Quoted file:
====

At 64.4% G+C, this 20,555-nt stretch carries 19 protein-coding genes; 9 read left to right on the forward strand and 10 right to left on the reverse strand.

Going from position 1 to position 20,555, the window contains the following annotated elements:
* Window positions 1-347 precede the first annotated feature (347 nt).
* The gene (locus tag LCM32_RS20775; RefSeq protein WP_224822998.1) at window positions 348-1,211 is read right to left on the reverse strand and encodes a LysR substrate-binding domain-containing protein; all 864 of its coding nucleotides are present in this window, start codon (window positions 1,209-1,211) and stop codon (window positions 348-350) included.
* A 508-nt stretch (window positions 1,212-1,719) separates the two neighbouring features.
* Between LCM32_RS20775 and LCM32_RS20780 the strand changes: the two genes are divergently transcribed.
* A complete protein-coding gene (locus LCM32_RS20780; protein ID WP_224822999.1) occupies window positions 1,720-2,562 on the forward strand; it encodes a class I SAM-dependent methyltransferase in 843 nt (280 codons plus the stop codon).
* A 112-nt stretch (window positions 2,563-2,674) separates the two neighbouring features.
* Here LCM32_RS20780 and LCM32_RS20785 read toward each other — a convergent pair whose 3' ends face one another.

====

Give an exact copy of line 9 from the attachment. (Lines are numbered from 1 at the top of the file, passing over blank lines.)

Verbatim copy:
* Here LCM32_RS20780 and LCM32_RS20785 read toward each other — a convergent pair whose 3' ends face one another.